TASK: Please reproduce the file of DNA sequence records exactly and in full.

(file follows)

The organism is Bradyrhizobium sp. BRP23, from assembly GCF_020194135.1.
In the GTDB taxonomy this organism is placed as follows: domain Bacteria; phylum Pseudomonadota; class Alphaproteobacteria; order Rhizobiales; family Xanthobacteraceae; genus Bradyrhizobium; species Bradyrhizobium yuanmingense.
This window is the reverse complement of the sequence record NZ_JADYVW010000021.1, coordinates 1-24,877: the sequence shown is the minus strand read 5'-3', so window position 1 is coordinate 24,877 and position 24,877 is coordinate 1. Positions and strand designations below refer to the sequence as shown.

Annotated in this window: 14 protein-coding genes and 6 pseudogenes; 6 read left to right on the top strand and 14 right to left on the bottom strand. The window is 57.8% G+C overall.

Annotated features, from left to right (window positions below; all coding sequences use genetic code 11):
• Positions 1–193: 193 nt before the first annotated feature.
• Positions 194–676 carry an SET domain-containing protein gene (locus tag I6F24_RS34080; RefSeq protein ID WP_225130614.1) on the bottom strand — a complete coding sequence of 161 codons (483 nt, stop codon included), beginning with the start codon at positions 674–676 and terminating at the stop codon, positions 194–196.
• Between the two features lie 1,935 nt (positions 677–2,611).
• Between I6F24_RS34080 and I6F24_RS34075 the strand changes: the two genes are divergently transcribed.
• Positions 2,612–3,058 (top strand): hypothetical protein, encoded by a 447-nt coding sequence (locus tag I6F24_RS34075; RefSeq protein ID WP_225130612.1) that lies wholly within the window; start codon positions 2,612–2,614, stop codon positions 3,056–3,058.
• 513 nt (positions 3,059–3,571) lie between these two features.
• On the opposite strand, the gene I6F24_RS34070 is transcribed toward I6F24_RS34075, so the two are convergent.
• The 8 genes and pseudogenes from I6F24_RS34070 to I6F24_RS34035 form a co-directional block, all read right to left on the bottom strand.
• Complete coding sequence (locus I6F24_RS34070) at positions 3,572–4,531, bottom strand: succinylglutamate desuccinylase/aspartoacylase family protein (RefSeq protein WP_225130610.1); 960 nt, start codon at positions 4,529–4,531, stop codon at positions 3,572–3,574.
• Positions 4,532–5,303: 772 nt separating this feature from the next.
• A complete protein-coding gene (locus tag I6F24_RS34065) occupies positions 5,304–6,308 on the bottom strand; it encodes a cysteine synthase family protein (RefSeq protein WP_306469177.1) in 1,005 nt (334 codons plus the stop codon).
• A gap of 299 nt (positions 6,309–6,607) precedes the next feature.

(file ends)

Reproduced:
The organism is Bradyrhizobium sp. BRP23, from assembly GCF_020194135.1.
In the GTDB taxonomy this organism is placed as follows: domain Bacteria; phylum Pseudomonadota; class Alphaproteobacteria; order Rhizobiales; family Xanthobacteraceae; genus Bradyrhizobium; species Bradyrhizobium yuanmingense.
This window is the reverse complement of the sequence record NZ_JADYVW010000021.1, coordinates 1-24,877: the sequence shown is the minus strand read 5'-3', so window position 1 is coordinate 24,877 and position 24,877 is coordinate 1. Positions and strand designations below refer to the sequence as shown.

Annotated in this window: 14 protein-coding genes and 6 pseudogenes; 6 read left to right on the top strand and 14 right to left on the bottom strand. The window is 57.8% G+C overall.

Annotated features, from left to right (window positions below; all coding sequences use genetic code 11):
• Positions 1–193: 193 nt before the first annotated feature.
• Positions 194–676 carry an SET domain-containing protein gene (locus tag I6F24_RS34080; RefSeq protein ID WP_225130614.1) on the bottom strand — a complete coding sequence of 161 codons (483 nt, stop codon included), beginning with the start codon at positions 674–676 and terminating at the stop codon, positions 194–196.
• Between the two features lie 1,935 nt (positions 677–2,611).
• Between I6F24_RS34080 and I6F24_RS34075 the strand changes: the two genes are divergently transcribed.
• Positions 2,612–3,058 (top strand): hypothetical protein, encoded by a 447-nt coding sequence (locus tag I6F24_RS34075; RefSeq protein ID WP_225130612.1) that lies wholly within the window; start codon positions 2,612–2,614, stop codon positions 3,056–3,058.
• 513 nt (positions 3,059–3,571) lie between these two features.
• On the opposite strand, the gene I6F24_RS34070 is transcribed toward I6F24_RS34075, so the two are convergent.
• The 8 genes and pseudogenes from I6F24_RS34070 to I6F24_RS34035 form a co-directional block, all read right to left on the bottom strand.
• Complete coding sequence (locus I6F24_RS34070) at positions 3,572–4,531, bottom strand: succinylglutamate desuccinylase/aspartoacylase family protein (RefSeq protein WP_225130610.1); 960 nt, start codon at positions 4,529–4,531, stop codon at positions 3,572–3,574.
• Positions 4,532–5,303: 772 nt separating this feature from the next.
• A complete protein-coding gene (locus tag I6F24_RS34065) occupies positions 5,304–6,308 on the bottom strand; it encodes a cysteine synthase family protein (RefSeq protein WP_306469177.1) in 1,005 nt (334 codons plus the stop codon).
• A gap of 299 nt (positions 6,309–6,607) precedes the next feature.